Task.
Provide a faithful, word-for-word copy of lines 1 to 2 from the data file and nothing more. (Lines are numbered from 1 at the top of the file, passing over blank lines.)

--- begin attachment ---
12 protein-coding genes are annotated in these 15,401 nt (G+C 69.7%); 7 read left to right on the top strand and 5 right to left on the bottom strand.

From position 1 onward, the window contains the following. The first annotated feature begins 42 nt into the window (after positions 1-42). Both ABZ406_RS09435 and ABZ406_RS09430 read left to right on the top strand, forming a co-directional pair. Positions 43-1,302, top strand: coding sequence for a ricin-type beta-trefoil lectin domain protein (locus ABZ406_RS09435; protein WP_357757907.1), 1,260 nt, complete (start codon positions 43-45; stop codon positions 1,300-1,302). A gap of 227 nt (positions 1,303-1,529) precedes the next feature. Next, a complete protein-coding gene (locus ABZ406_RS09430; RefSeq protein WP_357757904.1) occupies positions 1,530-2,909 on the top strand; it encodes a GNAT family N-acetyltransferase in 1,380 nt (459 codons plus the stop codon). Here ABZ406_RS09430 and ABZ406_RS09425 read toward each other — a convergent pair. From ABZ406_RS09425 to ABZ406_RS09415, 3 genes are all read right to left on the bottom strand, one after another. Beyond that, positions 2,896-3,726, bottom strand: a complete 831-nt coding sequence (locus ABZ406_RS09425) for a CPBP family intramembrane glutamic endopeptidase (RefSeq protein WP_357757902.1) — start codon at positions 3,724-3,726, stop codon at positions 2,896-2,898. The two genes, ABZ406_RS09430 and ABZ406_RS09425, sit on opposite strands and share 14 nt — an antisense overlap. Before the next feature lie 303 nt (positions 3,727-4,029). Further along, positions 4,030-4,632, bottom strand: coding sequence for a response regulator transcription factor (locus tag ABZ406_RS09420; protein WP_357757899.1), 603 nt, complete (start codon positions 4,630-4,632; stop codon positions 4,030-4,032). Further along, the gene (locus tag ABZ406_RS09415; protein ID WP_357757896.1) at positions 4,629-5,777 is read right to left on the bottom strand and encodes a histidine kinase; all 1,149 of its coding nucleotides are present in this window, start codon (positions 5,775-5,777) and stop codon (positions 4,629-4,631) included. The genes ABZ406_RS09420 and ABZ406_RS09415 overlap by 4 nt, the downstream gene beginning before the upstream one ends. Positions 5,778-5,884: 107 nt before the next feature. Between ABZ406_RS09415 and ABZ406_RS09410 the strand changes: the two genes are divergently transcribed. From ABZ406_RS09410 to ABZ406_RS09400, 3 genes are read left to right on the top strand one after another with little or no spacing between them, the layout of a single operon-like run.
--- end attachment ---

12 protein-coding genes are annotated in these 15,401 nt (G+C 69.7%); 7 read left to right on the top strand and 5 right to left on the bottom strand.

From position 1 onward, the window contains the following. The first annotated feature begins 42 nt into the window (after positions 1-42). Both ABZ406_RS09435 and ABZ406_RS09430 read left to right on the top strand, forming a co-directional pair. Positions 43-1,302, top strand: coding sequence for a ricin-type beta-trefoil lectin domain protein (locus ABZ406_RS09435; protein WP_357757907.1), 1,260 nt, complete (start codon positions 43-45; stop codon positions 1,300-1,302). A gap of 227 nt (positions 1,303-1,529) precedes the next feature. Next, a complete protein-coding gene (locus ABZ406_RS09430; RefSeq protein WP_357757904.1) occupies positions 1,530-2,909 on the top strand; it encodes a GNAT family N-acetyltransferase in 1,380 nt (459 codons plus the stop codon). Here ABZ406_RS09430 and ABZ406_RS09425 read toward each other — a convergent pair. From ABZ406_RS09425 to ABZ406_RS09415, 3 genes are all read right to left on the bottom strand, one after another. Beyond that, positions 2,896-3,726, bottom strand: a complete 831-nt coding sequence (locus ABZ406_RS09425) for a CPBP family intramembrane glutamic endopeptidase (RefSeq protein WP_357757902.1) — start codon at positions 3,724-3,726, stop codon at positions 2,896-2,898. The two genes, ABZ406_RS09430 and ABZ406_RS09425, sit on opposite strands and share 14 nt — an antisense overlap. Before the next feature lie 303 nt (positions 3,727-4,029). Further along, positions 4,030-4,632, bottom strand: coding sequence for a response regulator transcription factor (locus tag ABZ406_RS09420; protein WP_357757899.1), 603 nt, complete (start codon positions 4,630-4,632; stop codon positions 4,030-4,032). Further along, the gene (locus tag ABZ406_RS09415; protein ID WP_357757896.1) at positions 4,629-5,777 is read right to left on the bottom strand and encodes a histidine kinase; all 1,149 of its coding nucleotides are present in this window, start codon (positions 5,775-5,777) and stop codon (positions 4,629-4,631) included. The genes ABZ406_RS09420 and ABZ406_RS09415 overlap by 4 nt, the downstream gene beginning before the upstream one ends. Positions 5,778-5,884: 107 nt before the next feature. Between ABZ406_RS09415 and ABZ406_RS09410 the strand changes: the two genes are divergently transcribed. From ABZ406_RS09410 to ABZ406_RS09400, 3 genes are read left to right on the top strand one after another with little or no spacing between them, the layout of a single operon-like run.